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Jones v. Dancel

United States District Court, D. Maryland

October 6, 2014

LAVERNE JONES, ET AL
v.
BERNALDO DANCEL, ET AL

MEMORANDUM

J. FREDERICK MOTZ, District Judge.

Plaintiffs have filed a motion to vacate in part and confirm in part the final arbitration award. The motion will be denied.[1]

This case has a long and torturous procedural history. No usual purpose would be served by reciting that history here. Suffice it to say that the matter has been in arbitration for nine years.

It is well-established that "judicial review of arbitration awards is... among the narrowest known to the law." Amerix Corp. v. Jones, 457 F.Appx. 287, 291 (4th Cir. 2011) (quoting United States Postal Serv. v. Am. Postal Workers Union, 204 F.3d 523, 527 (4th Cir. 2000)). As stated in the Postal Workers Union case, "[a] court sits to determine only whether the arbitrator did his job - not whether he did it well, correctly, or reasonably, but simply whether he did it.'" 204 F.3d at 527 (quoting Mountaineer Gas Co. v. Oil, Chem. & Atomic Workers Int'l Union, 76 F.3d 606, 608 (4th Cir. 1996)). The standard applied by the Fourth Circuit is whether the arbitrator manifested a disregard of the law in issuing his decision. Ushur Coals Corp. v. United Mine Workers of Am., Dist. 31, 933 F.2d 225, 229 (4th Cir. 1991). In meeting that standard, it is not sufficient to show that the award "resulted from a misinterpretation of law, faulty legal reasoning or erroneous legal conclusion." JIH v. Long & Foster Real Estate, Inc., 800 F.Supp., 320 (D. Md. 1992) quoting Upshur Coals Corp., 933 F.2d at 229. Rather, it must be shown that the arbitrator, in issuing its decision, "was aware of the law, understood it correctly, found it applicable to the case..., and yet chose to ignore it in propounding his decision.'" Amerix Corp., 457 F.Appx. at 294 (quoting Remmey v. PaineWebber, Inc., 32 F.3d 143, 149 (4th Cir. 1994).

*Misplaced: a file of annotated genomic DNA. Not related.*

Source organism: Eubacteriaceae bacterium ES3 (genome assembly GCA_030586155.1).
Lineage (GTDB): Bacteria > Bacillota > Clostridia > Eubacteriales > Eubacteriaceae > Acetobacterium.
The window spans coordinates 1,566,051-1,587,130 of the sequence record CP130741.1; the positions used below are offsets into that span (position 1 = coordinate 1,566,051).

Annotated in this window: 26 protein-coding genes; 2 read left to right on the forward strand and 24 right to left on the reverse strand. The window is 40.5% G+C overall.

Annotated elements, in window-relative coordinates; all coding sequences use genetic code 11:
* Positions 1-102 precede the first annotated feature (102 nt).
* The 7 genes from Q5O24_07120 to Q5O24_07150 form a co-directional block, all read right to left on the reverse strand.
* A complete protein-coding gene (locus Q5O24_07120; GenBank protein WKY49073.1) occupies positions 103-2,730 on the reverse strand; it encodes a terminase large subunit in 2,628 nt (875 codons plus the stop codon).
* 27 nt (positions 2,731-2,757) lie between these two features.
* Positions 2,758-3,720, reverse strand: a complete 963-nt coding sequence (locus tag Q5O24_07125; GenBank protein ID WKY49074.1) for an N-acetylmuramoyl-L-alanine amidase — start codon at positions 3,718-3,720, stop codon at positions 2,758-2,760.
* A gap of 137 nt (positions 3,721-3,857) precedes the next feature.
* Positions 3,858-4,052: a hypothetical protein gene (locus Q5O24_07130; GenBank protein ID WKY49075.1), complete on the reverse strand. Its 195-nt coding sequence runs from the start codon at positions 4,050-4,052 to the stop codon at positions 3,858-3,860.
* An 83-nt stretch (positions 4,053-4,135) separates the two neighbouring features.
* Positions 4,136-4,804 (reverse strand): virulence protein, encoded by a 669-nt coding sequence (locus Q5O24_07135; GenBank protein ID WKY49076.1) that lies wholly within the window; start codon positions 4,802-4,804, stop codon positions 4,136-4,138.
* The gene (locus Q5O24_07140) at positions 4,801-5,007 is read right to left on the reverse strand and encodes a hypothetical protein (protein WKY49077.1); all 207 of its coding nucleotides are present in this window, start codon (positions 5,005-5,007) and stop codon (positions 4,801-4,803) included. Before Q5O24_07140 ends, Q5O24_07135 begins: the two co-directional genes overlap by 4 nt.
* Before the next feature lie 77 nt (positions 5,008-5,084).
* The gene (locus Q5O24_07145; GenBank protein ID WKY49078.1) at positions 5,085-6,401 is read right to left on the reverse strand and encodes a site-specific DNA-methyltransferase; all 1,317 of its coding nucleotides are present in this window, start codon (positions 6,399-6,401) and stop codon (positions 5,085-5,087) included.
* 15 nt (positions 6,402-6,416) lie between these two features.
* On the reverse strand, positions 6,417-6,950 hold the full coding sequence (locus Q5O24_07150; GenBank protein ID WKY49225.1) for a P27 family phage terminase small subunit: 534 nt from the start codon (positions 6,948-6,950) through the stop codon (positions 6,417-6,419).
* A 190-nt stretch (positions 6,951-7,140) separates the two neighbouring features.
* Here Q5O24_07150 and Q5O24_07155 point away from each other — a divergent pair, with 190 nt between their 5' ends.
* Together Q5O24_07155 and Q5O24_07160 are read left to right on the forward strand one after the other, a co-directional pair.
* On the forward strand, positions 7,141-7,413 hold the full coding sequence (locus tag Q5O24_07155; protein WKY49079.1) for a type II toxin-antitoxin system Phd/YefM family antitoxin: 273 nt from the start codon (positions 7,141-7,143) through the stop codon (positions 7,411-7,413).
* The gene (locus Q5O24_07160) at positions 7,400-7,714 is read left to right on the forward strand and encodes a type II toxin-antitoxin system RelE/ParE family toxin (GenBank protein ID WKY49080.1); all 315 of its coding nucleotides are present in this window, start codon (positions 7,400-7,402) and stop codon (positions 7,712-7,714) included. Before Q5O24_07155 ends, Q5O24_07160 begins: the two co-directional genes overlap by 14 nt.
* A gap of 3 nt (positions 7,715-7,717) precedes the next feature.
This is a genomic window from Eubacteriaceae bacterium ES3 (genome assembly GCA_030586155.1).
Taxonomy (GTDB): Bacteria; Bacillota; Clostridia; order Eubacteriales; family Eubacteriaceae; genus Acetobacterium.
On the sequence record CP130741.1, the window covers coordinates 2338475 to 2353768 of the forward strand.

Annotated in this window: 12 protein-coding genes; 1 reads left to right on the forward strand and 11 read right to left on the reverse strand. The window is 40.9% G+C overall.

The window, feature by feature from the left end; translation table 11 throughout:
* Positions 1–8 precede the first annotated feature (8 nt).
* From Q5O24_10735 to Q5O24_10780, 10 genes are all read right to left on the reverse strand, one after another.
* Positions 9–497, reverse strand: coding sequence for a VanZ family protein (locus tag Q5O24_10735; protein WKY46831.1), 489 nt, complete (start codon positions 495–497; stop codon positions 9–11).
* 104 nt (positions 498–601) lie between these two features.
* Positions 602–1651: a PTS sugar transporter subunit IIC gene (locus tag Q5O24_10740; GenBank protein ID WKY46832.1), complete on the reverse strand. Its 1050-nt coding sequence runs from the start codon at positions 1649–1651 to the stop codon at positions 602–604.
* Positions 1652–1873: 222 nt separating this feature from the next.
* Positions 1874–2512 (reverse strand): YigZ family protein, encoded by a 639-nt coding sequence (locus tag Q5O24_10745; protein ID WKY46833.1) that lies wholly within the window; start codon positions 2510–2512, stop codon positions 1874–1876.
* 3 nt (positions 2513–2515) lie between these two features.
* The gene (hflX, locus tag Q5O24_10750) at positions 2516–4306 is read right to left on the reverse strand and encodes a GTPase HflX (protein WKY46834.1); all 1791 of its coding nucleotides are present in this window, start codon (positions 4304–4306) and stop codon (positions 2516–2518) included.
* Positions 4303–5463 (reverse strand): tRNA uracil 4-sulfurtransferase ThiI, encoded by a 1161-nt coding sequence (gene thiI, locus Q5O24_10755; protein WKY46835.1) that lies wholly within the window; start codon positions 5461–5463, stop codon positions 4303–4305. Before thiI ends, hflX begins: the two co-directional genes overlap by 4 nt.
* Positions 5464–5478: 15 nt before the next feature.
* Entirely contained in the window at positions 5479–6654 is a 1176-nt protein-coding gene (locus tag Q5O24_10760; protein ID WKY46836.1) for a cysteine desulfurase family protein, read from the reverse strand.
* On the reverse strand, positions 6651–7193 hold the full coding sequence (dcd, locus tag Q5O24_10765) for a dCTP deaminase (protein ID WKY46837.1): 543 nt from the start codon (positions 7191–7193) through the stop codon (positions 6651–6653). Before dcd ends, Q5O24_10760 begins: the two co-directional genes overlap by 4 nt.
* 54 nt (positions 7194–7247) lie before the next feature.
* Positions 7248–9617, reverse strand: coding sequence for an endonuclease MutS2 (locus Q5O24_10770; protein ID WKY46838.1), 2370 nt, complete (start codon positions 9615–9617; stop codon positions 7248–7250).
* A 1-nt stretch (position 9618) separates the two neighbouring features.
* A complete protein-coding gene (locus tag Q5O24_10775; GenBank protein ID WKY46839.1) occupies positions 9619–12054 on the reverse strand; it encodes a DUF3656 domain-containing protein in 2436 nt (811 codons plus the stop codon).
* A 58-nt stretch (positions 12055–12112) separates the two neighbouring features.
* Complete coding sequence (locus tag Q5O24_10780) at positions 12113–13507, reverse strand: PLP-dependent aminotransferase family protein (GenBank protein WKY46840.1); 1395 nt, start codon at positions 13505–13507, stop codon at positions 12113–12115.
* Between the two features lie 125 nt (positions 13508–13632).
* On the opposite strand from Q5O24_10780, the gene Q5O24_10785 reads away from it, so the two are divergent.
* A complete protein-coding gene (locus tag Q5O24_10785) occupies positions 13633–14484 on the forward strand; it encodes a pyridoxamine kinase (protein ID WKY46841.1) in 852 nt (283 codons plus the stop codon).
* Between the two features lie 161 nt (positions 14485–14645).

The reason that the standard of review is so limited is that by including an arbitration clause in their contract, the parties bargained for arbitration. Therefore, as recently stated by the Supreme Court, the "courts have no business overruling... [the arbitrator] because their interpretation of the contract is different from... [the arbitrator's]. The arbitrator's construction holds, however good, bad, or ugly." Oxford Health Plans, LLC v. Sutter, 133 S.Ct. 2064, 2070-71 (2013). Here, a cursory review of the arbitrator's decisions reflects that they were thoughtful and well-considered. Whether this court agrees with the conclusions reached by the arbitrator is beside the point. The parties bargained for arbitration, and there is absolutely no basis for overturning the arbitrator's decision.

A separate order denying plaintiffs' motion is being entered herewith.


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